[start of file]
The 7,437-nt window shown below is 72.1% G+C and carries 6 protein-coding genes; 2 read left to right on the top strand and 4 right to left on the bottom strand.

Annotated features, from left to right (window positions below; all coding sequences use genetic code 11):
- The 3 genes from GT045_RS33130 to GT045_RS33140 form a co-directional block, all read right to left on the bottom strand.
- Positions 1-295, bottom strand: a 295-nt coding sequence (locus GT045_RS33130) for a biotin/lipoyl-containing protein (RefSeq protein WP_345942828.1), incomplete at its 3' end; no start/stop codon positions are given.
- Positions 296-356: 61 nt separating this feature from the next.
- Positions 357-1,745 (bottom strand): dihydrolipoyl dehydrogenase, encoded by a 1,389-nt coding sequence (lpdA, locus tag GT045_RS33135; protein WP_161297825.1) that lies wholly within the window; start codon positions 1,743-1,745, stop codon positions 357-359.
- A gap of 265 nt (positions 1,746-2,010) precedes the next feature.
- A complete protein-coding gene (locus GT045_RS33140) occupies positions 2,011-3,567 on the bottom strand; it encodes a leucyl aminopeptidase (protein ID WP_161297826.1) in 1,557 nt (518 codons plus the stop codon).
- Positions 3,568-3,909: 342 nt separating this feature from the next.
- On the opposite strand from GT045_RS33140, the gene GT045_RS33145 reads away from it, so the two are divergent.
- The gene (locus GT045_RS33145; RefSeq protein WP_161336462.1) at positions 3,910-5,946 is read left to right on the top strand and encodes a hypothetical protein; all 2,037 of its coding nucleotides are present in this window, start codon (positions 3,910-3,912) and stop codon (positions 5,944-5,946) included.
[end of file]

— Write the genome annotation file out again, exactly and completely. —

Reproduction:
The 7,437-nt window shown below is 72.1% G+C and carries 6 protein-coding genes; 2 read left to right on the top strand and 4 right to left on the bottom strand.

Annotated features, from left to right (window positions below; all coding sequences use genetic code 11):
- The 3 genes from GT045_RS33130 to GT045_RS33140 form a co-directional block, all read right to left on the bottom strand.
- Positions 1-295, bottom strand: a 295-nt coding sequence (locus GT045_RS33130) for a biotin/lipoyl-containing protein (RefSeq protein WP_345942828.1), incomplete at its 3' end; no start/stop codon positions are given.
- Positions 296-356: 61 nt separating this feature from the next.
- Positions 357-1,745 (bottom strand): dihydrolipoyl dehydrogenase, encoded by a 1,389-nt coding sequence (lpdA, locus tag GT045_RS33135; protein WP_161297825.1) that lies wholly within the window; start codon positions 1,743-1,745, stop codon positions 357-359.
- A gap of 265 nt (positions 1,746-2,010) precedes the next feature.
- A complete protein-coding gene (locus GT045_RS33140) occupies positions 2,011-3,567 on the bottom strand; it encodes a leucyl aminopeptidase (protein ID WP_161297826.1) in 1,557 nt (518 codons plus the stop codon).
- Positions 3,568-3,909: 342 nt separating this feature from the next.
- On the opposite strand from GT045_RS33140, the gene GT045_RS33145 reads away from it, so the two are divergent.
- The gene (locus GT045_RS33145; RefSeq protein WP_161336462.1) at positions 3,910-5,946 is read left to right on the top strand and encodes a hypothetical protein; all 2,037 of its coding nucleotides are present in this window, start codon (positions 3,910-3,912) and stop codon (positions 5,944-5,946) included.